Waxing and waning of relatively small ephemeral ice sheets is thought to have occurred periodically during the warm world of the Middle-Late Cretaceous and Early Cenozoic. These alternating episodes culminated in the Eocene-Oligocene transition (34 – 33.5 Ma) during which a sudden and massive glaciation occurred over Antarctica. Since a decade, modeling studies have put forward the primary role of CO2
in the initiation of this glaciation (e.g., DeConto and Pollard 2003), which is constituted of two ≈ 50 kyrs glacial events separated by a ≈ 200 kyrs plateau. In this study, we investigate the impacts of CO2
and orbital parameters on the evolution of the ice sheet during the 500 kyrs of the E-O transition using a new tri-dimensional interpolation method. This latter accounts for atmospheric CO2
concentrations, precise orbital variations and ice sheet feedbacks and is implemented within a set of asynchronously coupled GCMs – ISM. Our results show for the first time a precise reconstruction of the two-stepped ice sheet evolution, the timing and amplitude of which are well correlated with the δ18
O steps and sea-level fall events seen in the data (e.g., Coxall et al. 2005, Houben et al. 2012). We conclude that orbital parameters are key to initiate the first step of the glaciation but that atmospheric CO2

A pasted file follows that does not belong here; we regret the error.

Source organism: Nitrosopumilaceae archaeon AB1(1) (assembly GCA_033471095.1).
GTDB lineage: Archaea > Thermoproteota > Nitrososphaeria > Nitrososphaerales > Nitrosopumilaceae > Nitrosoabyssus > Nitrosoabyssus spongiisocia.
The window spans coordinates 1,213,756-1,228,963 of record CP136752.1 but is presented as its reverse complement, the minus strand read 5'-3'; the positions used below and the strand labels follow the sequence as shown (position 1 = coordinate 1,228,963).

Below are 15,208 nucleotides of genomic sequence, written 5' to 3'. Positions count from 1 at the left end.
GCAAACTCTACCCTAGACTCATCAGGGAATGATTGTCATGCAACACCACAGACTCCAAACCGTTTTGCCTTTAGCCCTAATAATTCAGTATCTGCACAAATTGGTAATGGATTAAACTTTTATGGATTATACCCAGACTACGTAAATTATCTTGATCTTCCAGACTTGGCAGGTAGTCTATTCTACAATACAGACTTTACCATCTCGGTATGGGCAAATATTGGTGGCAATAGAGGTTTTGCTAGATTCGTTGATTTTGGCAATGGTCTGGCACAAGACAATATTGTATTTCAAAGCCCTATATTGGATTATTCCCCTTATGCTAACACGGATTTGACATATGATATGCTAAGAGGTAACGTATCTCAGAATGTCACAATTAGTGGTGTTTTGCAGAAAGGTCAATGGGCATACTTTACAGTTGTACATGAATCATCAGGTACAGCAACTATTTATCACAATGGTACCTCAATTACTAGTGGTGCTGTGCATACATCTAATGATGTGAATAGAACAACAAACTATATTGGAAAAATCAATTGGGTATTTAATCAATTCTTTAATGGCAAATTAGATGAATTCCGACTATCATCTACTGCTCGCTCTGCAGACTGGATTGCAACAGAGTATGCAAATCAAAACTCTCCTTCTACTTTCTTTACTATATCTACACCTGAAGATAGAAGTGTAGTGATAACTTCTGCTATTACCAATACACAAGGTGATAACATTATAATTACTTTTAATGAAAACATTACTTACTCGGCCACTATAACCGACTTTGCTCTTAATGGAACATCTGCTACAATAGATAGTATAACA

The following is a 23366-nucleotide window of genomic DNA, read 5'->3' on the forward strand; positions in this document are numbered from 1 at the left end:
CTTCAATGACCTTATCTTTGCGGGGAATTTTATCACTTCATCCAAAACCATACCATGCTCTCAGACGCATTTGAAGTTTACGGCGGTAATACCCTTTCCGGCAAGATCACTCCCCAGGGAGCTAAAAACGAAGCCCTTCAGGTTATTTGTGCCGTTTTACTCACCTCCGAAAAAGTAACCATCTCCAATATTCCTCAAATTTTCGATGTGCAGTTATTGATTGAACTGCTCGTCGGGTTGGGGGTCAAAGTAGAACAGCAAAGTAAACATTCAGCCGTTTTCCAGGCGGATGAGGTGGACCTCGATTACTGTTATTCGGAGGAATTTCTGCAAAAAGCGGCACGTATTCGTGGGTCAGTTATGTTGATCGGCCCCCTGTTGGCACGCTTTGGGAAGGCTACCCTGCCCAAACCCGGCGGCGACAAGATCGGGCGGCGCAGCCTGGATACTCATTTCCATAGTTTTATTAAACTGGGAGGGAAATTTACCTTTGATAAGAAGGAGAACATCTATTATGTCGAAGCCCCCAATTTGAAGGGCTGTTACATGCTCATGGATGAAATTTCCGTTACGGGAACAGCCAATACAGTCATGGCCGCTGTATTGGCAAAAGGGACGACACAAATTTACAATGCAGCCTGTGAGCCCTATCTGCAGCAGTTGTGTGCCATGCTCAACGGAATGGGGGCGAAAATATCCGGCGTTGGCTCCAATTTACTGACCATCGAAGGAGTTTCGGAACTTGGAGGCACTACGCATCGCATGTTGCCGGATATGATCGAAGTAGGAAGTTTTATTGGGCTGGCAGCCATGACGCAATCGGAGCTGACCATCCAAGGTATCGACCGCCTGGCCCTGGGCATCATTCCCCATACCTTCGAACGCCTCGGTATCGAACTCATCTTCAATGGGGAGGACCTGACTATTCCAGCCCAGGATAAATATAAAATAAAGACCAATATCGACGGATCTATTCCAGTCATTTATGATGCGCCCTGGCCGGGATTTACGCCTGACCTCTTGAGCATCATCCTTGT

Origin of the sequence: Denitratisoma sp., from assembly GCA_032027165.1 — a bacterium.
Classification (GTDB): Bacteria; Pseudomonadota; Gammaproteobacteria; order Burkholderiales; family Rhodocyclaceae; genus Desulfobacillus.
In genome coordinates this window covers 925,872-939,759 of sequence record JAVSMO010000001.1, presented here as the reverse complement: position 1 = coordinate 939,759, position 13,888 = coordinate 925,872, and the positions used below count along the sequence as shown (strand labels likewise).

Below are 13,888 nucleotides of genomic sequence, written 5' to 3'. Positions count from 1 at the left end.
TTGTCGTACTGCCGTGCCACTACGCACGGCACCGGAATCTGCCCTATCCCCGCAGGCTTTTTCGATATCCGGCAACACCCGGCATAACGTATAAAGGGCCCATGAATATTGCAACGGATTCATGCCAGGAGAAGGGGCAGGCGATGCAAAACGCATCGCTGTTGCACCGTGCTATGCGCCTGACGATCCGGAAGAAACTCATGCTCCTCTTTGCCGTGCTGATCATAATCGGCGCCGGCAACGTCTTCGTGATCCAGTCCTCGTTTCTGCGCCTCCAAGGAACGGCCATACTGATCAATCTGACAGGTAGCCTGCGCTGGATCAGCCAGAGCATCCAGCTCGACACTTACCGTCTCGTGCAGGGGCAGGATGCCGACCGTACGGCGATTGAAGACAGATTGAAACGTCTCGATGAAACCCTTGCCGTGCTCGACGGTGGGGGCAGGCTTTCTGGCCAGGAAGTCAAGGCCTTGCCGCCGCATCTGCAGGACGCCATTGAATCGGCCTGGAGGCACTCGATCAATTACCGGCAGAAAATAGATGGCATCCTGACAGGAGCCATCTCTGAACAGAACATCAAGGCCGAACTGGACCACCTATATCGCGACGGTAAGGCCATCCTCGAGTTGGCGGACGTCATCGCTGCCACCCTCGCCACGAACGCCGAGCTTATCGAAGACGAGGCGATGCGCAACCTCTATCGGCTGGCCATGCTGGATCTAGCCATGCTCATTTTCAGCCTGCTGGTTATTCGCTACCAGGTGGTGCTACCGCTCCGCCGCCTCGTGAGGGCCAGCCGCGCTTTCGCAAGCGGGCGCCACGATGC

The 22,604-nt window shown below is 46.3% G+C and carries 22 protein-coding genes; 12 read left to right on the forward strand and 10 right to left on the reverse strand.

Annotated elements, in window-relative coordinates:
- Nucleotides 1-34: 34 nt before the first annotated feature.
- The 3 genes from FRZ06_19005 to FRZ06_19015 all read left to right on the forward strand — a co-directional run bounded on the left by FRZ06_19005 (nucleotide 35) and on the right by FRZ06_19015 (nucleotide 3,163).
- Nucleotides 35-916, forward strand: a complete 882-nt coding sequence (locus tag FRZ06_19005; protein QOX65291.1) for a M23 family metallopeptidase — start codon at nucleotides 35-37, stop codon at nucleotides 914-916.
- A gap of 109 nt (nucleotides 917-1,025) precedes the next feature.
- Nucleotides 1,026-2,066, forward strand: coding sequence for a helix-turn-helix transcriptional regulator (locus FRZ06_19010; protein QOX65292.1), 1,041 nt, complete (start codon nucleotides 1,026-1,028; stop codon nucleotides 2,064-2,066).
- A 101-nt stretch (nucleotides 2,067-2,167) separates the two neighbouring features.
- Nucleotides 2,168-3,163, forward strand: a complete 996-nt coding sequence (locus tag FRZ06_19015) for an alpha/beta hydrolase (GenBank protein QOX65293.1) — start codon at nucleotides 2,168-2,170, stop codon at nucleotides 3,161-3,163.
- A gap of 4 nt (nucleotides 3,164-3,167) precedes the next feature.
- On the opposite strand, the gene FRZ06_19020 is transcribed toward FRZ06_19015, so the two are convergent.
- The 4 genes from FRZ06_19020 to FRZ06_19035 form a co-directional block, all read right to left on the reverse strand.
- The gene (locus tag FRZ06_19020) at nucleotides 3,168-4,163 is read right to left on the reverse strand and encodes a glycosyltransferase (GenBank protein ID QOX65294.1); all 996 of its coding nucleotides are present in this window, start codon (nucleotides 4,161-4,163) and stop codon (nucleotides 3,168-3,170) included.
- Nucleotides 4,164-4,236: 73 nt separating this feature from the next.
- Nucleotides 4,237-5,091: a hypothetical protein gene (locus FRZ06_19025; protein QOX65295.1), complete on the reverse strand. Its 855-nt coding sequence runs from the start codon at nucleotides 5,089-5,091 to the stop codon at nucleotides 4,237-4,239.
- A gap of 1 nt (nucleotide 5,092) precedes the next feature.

remains the major driver that enables the continental coverage of Antarctica with ice.
However, the presence of ice sheets over the Earth remains unclear for most of the Cretaceous and early Cenozoic. There still exists a vivid debate concerning the possible existence of short-lived ice sheets at the poles during a period, which is acknowledged to be one of the warmest in Earth’s history (e.g., Bornemann et al. 2008, MacLeod et al. 2013). We will also present some of our latest results concerning potential ice sheet glaciation thresholds for different paleogeographies of the Middle-Late Cretaceous (115 Ma, 95 Ma and 70 Ma) and the Early Cenozoic (55 Ma, 42 Ma).